Encryption coding schemes for asynchronous data used in message/speech communication systems typically employ an LFSR-based (linear feedback shift register) design. Such a design creates a single minimal polynomial pseudorandom bit sequence (PRBS) code. The state of the shift registers periodically changes according to another algorithm called the keying algorithm. To enhance security, the keying algorithm is changed periodically (say, every six months), depending on the algorithm’s crack resistivity.
If designers could use a random code with a repetition period approximating infinity, the crack resistivity would increase tremendously. The approach described here provides a simple way to achieve performance nearly that of a random code for encryption. Furthermore, it can be implemented using the well-known LSFR-based system.
In a conventional LFSR-based encryptor, the clock used to run the shift registers and the keying algorithm generator is the same as that used by or recovered from the incoming data (Fig. 1). The incoming data is XORed (Exclusive ORed) with the output from the last shift register in the main algorithm generator. The keying algorithm generator only resets the keys of the shift registers periodically in synchronicity with the main algorithm. The encryptor’s final data output is transmitted to the intended receiver, which has the same hardware as used in the transmitter. In the receiver, the initialization of the shift register and the keying algorithm generator is accomplished using the start signal from the transmitter.
The major factor in creating an encryption code is its pseudorandomness. That is, although it’s large, the code has a finite number of bits, after which it repeats from the beginning. The scheme described here simulates the increase of this repetition period to the point where, for all practical purposes, the code is random.
While the scheme can be developed using any number of different algorithms, for clarity it’s explained here using five algorithms, each with its own keying algorithm—that is, Alg1/ K1 through Alg5/K5—with only one in use at a particular instant (Fig. 2). The difference between the conventional technique and this coding is that the algorithms’ sequence changes in a random way from one period to the next (Fig. 2, again). Depending on the number of algorithms used and their arrangement, the repetition of the complete encryption code can approximate a true random bit pattern.
Considering the example of five algorithms and five different keys corresponding to each, simple mathematics shows that the crack resistivity for such patterns can be 55 times the crack resistivity of a single code, assuming that all of the codes individually have the same crack resistivity. Depending on the system’s requirements, the arrangement of concatenation can be any serialization of the five algorithms, with the maximum length of the period being 55 – 1, i.e., 3124.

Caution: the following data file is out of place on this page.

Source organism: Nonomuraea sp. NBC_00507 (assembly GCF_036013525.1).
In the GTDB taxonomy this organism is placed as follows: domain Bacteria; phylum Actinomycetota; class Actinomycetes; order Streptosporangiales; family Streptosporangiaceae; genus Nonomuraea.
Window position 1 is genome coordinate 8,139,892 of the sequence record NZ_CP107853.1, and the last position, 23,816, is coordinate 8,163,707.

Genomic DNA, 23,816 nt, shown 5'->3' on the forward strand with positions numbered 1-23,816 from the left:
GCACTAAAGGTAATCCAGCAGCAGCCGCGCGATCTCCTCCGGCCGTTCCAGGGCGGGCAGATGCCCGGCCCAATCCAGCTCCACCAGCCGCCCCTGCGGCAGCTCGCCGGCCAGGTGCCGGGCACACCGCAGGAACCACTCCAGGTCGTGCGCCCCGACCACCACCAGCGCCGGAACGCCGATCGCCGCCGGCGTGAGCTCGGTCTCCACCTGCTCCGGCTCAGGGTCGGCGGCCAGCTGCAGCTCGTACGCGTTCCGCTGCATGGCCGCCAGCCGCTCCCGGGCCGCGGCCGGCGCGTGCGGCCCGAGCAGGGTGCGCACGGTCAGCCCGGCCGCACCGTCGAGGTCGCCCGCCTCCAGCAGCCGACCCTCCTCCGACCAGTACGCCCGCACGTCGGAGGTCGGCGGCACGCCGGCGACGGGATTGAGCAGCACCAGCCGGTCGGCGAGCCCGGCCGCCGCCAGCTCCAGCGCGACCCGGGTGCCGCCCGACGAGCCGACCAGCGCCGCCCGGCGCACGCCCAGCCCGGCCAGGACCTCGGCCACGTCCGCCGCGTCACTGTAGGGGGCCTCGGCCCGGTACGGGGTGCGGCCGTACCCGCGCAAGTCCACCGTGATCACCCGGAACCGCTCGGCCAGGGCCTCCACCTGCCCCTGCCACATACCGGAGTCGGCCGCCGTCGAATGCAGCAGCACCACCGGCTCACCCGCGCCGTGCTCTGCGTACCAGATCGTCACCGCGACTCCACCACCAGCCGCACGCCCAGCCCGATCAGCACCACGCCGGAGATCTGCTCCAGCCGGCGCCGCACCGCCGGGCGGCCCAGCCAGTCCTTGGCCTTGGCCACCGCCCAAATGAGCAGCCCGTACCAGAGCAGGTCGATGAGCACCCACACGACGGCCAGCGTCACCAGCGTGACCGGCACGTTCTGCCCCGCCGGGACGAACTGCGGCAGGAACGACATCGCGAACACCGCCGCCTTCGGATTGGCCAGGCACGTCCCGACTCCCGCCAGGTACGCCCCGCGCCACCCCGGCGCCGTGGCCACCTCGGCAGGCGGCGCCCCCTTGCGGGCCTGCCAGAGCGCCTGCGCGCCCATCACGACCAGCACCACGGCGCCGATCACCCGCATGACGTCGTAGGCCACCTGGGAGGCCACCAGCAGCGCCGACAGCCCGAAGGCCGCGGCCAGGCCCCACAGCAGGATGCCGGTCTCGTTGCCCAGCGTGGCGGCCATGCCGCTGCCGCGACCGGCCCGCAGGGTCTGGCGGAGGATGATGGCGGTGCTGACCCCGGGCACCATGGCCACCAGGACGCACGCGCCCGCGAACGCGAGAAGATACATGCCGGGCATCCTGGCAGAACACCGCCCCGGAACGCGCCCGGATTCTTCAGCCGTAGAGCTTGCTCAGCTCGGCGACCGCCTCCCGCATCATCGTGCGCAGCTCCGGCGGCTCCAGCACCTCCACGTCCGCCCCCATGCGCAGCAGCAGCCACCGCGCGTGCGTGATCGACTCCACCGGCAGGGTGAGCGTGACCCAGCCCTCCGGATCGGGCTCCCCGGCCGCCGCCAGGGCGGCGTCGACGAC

Figure 3 shows a block diagram of the transmission side of this enhanced coding scheme. The clock is derived from the incoming data to maintain phase synchronization between the encryption code and the data. Each code generator’s output is fed to the multiplexer input port that corresponds to the algorithm’s position in the encryption code. The control port is also a code generator but with a parallel output connected to the multiplexer’s input control port.
Initially, all five algorithm generators work at the same clock rate—the clock frequency. The control code generator selects the sequence of the positions of various code patterns. As soon as the system is ready for transmission of data, the Tx Ready signal is applied. This initializes all registers and the keying generator at its initial code setting, so that the code starts immediately from period 1, as in Figure 2. The duration of stay at any Alg i is determined by the time the multiplexer stays at a particular place.
The structure of the algorithm generator and keying generator on the receive side is similar to that on the transmitter side (Fig. 4; the clock is derived from the received data similar to the Tx side, but not shown in the figure). But on the receive side, the initializing signal to set the shift registers at their initial setting in synchronization with the transmitter side is a Data Ready pulse received from the signaling channel to indicate the start of the data.
The control signal from the demultiplexer selects the algorithm corresponding to the time slot of the encryption code. The incoming data is XORed in the XOR gate and then ANDed with the timing pulse corresponding to the location of the appropriate algorithm to regenerate the transmitted data.
A unique advantage of this approach is that after getting the start signal, all of the algorithm generators perform independently. Their selection by the control code (which, depending on the system’s requirements, can be an algorithm different from the main algorithms) has no bearing on the algorithm’s periodicity. Looking at Figure 2, this means that in frame period 1 and period Y, the bit patterns within any algorithm, say Alg i, will not be same for any specific Alg i. If planned properly in the selection of encryption algorithms, this feature will provide near true randomness in the data pattern, thus increasing the crack resistivity significantly.